It’s no secret that we consider the PR industry, for the most part, the bane of our existence. They’re just under too much pressure to get results, and when we don’t do what they want (write about their clients), things turn ugly. And before things turn ugly, we get spammed. By phone, by Twitter, by Facebook, by email, by mail and by fedex. Some PR firms will lie, cheat, manipulate and then just smear your reputation to get what they want.
Today something new happened though. It wasn’t a PR firm we went to battle with, it was a press release distributor – prMac. I know these guys well, because for the last year and a half they’ve sent me an average of 15 emails a day, sometimes far more. Each email contains a useless press release that someone paid them to spam out to the media. As far as I know, not one of these emails has ever turned into a story.
Most PR emails come from a human, and it’s easy to just reply and tell them to stop if it becomes annoying. The more streamlined operations that spam stuff out at least give us an opt out to get off their dreaded mailing list. But not prMac – none of their emails have an opt out.
Today was the day I decided to take a stand against the onslaught of prMac emails. Some small step in my hope to regain human dignity, I guess. Since there was no opt out, I simply sent out a Tweet, saying “prMac really needs to chill out on the unsolicited press spam, and give an unsubscribe link.” I followed up with a link to a single day’s emails from the company.
If I were prMac, I would have seen this and either kept on spamming, or quietly taken techcrunch emails off their list. But that didn’t happen. Instead, they got angry. Really pissed off, actually.
First came a comment to that image of the spam, saying “Claims it’s spam, but OPTED IN to the service. The reason for the duplicates is TechCrunch provided two email addresses.”
Then a barrage of emails (sort of ironic). One said in part, and I’m not kidding, “prMac is an OPT IN service for the media. We’re not spammers. We set up your account for you, only for your convenience and under your behalf…”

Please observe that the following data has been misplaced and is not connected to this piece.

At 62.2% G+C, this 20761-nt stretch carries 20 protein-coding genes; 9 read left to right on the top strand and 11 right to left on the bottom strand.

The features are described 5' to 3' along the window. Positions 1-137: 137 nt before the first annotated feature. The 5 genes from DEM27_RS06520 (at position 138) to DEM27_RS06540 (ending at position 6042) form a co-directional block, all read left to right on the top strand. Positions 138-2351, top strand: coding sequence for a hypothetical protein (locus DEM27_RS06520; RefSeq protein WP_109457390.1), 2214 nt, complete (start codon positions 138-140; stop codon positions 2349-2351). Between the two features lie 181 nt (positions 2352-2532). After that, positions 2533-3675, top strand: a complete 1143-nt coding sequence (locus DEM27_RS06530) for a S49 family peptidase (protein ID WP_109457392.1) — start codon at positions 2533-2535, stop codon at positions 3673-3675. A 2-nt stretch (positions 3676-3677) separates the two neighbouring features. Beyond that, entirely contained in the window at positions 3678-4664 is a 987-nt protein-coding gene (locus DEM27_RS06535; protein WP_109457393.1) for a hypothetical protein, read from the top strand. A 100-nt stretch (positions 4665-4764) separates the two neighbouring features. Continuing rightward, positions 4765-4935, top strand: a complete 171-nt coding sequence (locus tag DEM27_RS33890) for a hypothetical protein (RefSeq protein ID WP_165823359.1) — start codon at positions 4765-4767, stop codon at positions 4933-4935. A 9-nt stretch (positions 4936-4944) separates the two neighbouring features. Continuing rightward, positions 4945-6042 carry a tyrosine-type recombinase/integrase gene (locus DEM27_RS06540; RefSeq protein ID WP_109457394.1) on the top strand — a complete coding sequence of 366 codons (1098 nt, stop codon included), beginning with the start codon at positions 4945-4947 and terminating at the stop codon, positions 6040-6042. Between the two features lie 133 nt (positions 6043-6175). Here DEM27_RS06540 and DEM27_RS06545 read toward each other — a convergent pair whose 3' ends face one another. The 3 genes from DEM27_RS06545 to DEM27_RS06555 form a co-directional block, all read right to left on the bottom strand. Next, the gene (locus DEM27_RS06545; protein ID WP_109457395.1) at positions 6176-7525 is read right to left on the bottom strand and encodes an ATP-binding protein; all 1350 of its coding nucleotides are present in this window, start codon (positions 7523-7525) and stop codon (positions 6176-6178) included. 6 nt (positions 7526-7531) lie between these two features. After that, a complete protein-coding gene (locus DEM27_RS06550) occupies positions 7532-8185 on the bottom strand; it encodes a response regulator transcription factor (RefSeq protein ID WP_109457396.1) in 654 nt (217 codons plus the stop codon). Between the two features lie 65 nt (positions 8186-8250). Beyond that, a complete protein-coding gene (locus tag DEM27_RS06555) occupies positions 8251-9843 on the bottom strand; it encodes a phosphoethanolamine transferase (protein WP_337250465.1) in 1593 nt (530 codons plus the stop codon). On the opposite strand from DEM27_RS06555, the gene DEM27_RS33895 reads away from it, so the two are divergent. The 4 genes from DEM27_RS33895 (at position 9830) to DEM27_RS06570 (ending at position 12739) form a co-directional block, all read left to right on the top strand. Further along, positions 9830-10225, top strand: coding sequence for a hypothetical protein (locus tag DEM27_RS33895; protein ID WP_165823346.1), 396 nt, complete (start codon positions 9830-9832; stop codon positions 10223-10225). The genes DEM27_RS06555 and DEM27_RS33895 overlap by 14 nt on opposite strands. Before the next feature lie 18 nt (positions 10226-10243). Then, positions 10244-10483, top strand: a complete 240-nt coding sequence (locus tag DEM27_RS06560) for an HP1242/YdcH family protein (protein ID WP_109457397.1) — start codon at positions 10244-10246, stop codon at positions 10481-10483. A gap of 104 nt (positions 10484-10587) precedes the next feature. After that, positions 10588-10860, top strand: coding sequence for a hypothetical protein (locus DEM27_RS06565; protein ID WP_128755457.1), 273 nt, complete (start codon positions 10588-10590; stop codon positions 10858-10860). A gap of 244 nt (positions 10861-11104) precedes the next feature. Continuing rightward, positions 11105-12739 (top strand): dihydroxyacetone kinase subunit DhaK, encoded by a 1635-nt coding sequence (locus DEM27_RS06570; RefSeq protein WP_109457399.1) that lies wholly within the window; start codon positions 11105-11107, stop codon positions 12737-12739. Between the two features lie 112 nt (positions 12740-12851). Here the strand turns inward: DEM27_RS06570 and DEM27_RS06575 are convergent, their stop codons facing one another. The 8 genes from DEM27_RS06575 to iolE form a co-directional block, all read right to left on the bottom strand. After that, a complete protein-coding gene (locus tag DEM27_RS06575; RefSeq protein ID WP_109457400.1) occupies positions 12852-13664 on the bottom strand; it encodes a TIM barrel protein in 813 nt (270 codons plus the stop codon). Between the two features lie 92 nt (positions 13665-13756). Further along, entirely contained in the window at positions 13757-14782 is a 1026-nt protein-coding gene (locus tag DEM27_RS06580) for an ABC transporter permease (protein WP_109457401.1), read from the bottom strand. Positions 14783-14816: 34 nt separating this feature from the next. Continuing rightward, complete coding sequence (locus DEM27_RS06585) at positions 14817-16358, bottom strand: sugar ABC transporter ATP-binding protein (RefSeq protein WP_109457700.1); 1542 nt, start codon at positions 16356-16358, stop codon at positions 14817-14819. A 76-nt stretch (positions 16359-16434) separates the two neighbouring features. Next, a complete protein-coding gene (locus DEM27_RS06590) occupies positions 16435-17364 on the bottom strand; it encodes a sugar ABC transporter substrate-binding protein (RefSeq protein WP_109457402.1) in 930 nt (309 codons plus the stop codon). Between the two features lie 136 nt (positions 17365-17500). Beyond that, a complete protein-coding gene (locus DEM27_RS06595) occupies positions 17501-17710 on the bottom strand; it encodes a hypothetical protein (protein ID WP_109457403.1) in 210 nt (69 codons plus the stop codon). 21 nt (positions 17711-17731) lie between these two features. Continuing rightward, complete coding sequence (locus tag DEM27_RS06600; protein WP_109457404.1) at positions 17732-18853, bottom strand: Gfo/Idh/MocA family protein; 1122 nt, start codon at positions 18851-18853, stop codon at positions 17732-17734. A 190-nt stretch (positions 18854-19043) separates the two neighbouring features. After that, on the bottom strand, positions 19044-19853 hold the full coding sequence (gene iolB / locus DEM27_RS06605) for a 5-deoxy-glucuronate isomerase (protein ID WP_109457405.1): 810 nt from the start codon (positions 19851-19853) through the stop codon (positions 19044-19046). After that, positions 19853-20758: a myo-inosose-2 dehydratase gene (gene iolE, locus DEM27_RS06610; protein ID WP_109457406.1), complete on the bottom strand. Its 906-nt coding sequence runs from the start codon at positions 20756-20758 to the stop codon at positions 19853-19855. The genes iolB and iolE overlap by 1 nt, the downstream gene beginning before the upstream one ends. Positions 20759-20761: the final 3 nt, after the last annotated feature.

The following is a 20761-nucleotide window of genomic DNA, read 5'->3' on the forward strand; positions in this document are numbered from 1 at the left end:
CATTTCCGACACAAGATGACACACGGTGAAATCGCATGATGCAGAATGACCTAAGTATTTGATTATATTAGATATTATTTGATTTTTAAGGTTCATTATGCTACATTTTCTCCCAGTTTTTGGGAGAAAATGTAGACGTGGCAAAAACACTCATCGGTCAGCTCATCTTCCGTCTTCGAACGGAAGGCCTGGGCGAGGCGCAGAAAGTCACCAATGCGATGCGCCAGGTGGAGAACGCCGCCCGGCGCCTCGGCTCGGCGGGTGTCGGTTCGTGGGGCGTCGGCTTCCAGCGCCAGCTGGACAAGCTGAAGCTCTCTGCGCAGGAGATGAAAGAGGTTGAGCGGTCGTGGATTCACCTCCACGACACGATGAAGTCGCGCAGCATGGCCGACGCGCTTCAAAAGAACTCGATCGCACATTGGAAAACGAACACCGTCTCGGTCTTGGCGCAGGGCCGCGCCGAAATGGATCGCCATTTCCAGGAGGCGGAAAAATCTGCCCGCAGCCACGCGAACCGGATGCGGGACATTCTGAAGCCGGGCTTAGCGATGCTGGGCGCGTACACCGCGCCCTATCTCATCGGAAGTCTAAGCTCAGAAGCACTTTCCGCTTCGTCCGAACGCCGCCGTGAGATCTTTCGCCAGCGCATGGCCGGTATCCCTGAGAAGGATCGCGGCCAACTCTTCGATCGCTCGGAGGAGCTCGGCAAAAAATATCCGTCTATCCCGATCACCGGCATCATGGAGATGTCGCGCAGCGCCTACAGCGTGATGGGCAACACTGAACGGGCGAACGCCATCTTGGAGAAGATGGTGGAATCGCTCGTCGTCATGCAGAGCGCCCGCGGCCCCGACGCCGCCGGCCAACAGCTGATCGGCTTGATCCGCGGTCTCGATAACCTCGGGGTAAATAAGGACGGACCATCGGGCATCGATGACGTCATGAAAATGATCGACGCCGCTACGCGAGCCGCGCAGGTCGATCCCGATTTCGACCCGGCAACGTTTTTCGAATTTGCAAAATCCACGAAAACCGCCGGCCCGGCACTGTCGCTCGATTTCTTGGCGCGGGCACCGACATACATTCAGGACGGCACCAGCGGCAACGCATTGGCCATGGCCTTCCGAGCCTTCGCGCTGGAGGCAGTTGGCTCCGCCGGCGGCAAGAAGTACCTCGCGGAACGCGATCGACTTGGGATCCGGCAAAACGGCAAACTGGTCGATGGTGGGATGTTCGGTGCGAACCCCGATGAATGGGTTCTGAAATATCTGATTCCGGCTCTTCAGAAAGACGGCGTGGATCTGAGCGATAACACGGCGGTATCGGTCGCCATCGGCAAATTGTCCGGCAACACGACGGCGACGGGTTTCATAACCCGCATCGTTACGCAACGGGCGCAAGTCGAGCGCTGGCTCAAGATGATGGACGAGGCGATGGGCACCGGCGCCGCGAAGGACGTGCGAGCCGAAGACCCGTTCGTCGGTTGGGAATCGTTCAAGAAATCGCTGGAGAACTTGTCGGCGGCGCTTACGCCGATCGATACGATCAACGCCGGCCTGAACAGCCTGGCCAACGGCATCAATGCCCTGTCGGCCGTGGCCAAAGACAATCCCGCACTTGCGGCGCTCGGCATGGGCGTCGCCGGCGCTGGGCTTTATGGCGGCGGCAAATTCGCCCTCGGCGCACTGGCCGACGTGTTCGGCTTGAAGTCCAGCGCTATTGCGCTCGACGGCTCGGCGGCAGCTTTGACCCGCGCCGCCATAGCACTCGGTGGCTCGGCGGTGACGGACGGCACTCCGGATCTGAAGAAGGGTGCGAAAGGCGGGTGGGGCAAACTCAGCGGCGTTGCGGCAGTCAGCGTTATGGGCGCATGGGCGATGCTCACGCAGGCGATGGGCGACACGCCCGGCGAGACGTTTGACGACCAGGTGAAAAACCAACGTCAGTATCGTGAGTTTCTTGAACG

Yep, they followed a statement that they are opt in only and that they aren’t spammers with an admission that they set up our account for us “only for your convenience” (and certainly not at our request).
Unpleasant words were exchanged over the course of ten or so more emails. prMac forwarded an email from 2008 where they cajoled a CrunchBase staffer into giving up our emails to start the whole process. I noted that I had no way of stopping the barrage, and kept pointing out that a simple opt out in each email would have been so…legal of them.
But by far the most perfectly absurd comment came from prMac in one of their last emails, where they said to me “…you seriously need to take some diplomacy lessons my friend. The smart ass remarks aren’t assuaging me one iota, and only making a situation worse than it didn’t even have to be.”
Indeed. And since I want to become a better person, I’ve enrolled myself in a course on how to be diplomatic with spammers who don’t want to let go. Hopefully, I’ll handle the situation with more finesse next time.
In the meantime, though, the whole PR profession really needs to get a grip. We aren’t here to do their bidding. We serve our readers. At least, the readers we like. And our community. If they want to be part of that community, they need to lose the sense of entitlement and chill out on the aggressive marketing a little bit.
I would have been quite happy just venting on Twitter earlier today and eventually setting up an email filter to remove anything that came from them. But we’re only human. And this tirade of angry emails (just now yet another one from them popped into my inbox – “If your receiving distributions from us were such a problem, when didn’t you bring this up long before?? It’s not like we started doing this yesterday.”) was a little too aggressive and a little too much. So now I’ve vented more fully.